It's getting easier and easier to stick with last year's model rather than upgrading to the latest one.
New smartphones are only getting incremental updates over their predecessors these days, and that's the case with the Galaxy S8 and Galaxy S9. That's not to say the Galaxy S9 isn't a superb smartphone. It's absolutely one of the best smartphones you can buy at the moment. But if you have a Galaxy S8, you have one of the best smartphones of 2017. And the features and power that makes the Galaxy S8 one of the best phones of 2017 go a long way.
Check out why you don't need to upgrade to the Galaxy S9 if you already own the Galaxy S8.
Pictured above is the Galaxy S9 and Galaxy S8. They share pretty much the exact same design, save for slightly narrower bezels on the Galaxy S9.
The Galaxy S8 and Galaxy S9 share most of the same hardware features, including:
Samsung brought no major improvements to the Galaxy S9's screen compared to the Galaxy S8. Both phones have the best screens in the business.
The Galaxy S9 comes with a two aperture modes, which each mode individually specialized for low-light environments and brightly lit environments.
Part of the reason Samsung added this feature is because the new camera with an incredible wide f/1.5 aperture is very well suited for low-light environments, but perhaps not so much for brighter situations. Having such a wide aperture on a sunny day could let too much light through the lens and potentially cause overly bright photos. So, for a bright day, the S9 switches over to the narrower f/2.4 aperture, which prevents overblowing some of the brighter parts of a photo.
It works, but it's somewhat gimmicky. You'll be fine with the f/1.7 camera in your Galaxy S8, which offers a good balance for low light and bright environments.
The larger Galaxy S9+ comes with a dual-lens camera, where the secondary lens is dedicated for 2x zooming. Unless you like to zoom a lot when you're taking photos, this isn't a feature that warrants upgrading from the S8.
The Galaxy S9 also lets you take super slow motion videos at 960 frames-per-second (fps), which is incredibly slow. But it only records 960 fps slow motion video up to 720p resolution, which isn't very sharp at all when smartphone screen are four times as sharp. It won't make the best use of a 4K TV, either.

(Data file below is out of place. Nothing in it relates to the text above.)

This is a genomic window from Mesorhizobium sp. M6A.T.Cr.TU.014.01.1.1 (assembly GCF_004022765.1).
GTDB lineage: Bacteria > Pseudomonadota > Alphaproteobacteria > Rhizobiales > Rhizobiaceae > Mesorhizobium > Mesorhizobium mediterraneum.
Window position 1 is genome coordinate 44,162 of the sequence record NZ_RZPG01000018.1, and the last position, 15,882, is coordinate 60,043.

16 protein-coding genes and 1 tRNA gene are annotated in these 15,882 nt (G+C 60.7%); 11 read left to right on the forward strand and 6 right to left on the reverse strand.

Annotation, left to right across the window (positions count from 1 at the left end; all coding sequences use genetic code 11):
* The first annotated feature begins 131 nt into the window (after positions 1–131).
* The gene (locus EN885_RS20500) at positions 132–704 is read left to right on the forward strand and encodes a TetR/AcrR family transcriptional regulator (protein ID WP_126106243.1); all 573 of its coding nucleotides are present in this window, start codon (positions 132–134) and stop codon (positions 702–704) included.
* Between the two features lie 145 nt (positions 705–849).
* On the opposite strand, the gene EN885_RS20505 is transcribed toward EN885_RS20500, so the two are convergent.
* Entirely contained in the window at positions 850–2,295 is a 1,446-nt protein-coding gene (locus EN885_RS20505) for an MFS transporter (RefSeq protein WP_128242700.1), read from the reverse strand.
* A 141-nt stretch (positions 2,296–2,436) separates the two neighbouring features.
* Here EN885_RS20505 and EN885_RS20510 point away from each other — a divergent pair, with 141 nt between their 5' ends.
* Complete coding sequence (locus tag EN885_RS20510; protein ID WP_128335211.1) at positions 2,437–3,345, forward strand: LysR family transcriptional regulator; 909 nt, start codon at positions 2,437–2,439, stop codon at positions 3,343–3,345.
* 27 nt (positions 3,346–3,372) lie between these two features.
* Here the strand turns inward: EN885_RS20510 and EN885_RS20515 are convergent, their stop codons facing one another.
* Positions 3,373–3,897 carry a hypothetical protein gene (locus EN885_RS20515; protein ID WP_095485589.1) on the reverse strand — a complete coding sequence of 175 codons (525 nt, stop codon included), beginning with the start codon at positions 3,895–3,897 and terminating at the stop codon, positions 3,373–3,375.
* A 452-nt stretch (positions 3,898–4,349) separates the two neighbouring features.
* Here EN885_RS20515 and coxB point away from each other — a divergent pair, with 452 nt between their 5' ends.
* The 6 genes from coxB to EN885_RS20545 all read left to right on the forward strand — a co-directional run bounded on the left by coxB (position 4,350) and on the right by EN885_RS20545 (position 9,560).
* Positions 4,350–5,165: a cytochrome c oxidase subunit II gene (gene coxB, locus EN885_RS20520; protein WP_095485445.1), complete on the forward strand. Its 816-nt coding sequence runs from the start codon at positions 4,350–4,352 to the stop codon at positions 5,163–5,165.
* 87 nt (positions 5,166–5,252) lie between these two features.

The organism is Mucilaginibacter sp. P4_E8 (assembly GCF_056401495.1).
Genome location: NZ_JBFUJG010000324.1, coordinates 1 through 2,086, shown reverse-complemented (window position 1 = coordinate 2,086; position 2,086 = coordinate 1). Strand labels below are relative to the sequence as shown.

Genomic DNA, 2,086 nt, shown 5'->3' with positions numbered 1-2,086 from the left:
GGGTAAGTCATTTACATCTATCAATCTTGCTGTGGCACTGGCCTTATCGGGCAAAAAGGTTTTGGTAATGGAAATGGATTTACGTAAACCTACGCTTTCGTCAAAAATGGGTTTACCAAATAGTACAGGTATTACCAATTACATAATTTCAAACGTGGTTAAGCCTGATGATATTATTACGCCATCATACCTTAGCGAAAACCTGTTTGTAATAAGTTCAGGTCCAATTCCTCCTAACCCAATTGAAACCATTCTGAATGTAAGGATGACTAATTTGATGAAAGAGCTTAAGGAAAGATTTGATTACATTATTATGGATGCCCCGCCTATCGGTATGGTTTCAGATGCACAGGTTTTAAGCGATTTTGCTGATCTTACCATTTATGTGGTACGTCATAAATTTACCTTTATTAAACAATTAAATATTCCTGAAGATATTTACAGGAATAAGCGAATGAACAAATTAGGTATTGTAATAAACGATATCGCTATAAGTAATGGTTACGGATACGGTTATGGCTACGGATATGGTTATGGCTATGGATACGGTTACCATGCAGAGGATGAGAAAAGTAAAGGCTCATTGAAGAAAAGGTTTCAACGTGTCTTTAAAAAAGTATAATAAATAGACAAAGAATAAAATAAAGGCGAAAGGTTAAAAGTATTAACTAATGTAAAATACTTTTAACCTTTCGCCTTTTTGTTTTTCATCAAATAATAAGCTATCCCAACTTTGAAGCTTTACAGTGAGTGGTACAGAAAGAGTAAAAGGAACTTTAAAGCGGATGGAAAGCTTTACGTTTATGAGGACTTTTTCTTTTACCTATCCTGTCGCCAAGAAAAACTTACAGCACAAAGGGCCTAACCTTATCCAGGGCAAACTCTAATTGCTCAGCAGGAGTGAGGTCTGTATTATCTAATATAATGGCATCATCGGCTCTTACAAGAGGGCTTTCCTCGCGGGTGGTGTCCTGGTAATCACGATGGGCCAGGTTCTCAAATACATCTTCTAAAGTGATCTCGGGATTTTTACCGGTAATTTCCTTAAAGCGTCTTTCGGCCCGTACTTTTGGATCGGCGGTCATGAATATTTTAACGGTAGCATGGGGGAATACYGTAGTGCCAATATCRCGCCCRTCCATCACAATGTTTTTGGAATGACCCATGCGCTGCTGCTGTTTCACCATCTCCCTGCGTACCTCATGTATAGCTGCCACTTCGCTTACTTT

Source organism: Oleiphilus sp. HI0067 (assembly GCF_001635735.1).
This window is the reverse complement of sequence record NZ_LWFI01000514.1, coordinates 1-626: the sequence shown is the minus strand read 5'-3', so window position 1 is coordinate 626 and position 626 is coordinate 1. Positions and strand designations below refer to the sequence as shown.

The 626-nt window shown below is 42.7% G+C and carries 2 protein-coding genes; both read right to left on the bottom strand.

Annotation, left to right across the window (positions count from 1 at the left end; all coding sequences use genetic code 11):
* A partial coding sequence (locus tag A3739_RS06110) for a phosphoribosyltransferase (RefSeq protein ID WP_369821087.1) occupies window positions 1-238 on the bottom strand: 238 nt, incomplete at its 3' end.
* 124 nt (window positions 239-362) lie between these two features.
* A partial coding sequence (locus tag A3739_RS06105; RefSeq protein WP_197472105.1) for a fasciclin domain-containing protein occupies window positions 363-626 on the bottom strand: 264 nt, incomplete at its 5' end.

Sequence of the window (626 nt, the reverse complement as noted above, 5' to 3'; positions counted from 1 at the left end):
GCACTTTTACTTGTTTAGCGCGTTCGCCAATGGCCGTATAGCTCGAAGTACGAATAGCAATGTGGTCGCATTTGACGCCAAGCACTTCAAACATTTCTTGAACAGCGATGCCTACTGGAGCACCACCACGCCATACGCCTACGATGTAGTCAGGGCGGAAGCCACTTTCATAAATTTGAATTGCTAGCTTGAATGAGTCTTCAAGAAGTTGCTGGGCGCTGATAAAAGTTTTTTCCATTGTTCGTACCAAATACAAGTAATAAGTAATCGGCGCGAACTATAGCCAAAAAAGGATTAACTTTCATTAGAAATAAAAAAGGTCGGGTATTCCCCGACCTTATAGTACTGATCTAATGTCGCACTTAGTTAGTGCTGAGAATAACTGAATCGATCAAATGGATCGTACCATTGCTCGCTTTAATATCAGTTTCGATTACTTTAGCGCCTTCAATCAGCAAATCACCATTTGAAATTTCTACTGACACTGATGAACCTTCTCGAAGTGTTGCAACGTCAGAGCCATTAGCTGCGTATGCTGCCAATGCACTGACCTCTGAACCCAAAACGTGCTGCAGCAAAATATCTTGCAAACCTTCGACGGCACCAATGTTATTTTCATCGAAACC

The Galaxy S9 has the latest Snapdragon 845 processor compared with the Snapdragon 835 in the Galaxy S8, but you'd be hard pressed to feel a significant difference in speed between the two. You might start feeling the Galaxy S8's Snapdragon 835 slowing down after a year when the Galaxy S10 – or whatever it'll be called – is announced.
Both the Galaxy S8 and Galaxy S9 have 3,000mAh batteries, and the larger Galaxy S8 Plus and Galaxy S9 Plus have 3,500mAh batteries. Unfortunately, neither Samsung nor other smartphone makers have reinvented the battery yet, and battery life hasn't changed very much – if at all – between the two models. You'll get the same battery life on the Galaxy S9 as you did with the Galaxy S8 when you first took it out of the box.
The Galaxy S8 is currently still running on Android 7.0, and Samsung is in the process of rolling out an update to Android 8.0. The Galaxy S9 is already running Android 8.0, but you won't really see or feel much of a difference between the two.
Samsung added a second speaker in the Galaxy S9's earpiece for stereo sound, and the loudspeakers sound surprisingly good. Still, it's not a feature that makes the Galaxy S8 obsolete by any means.
The effort of selling your Galaxy S8 to buy a Galaxy S9 just for AR Emoji is not worth it. At all. AR Emoji are awful in their current state, and you can just use an existing app called Bitmoji if you really want a caricature of yourself to share with friends and family.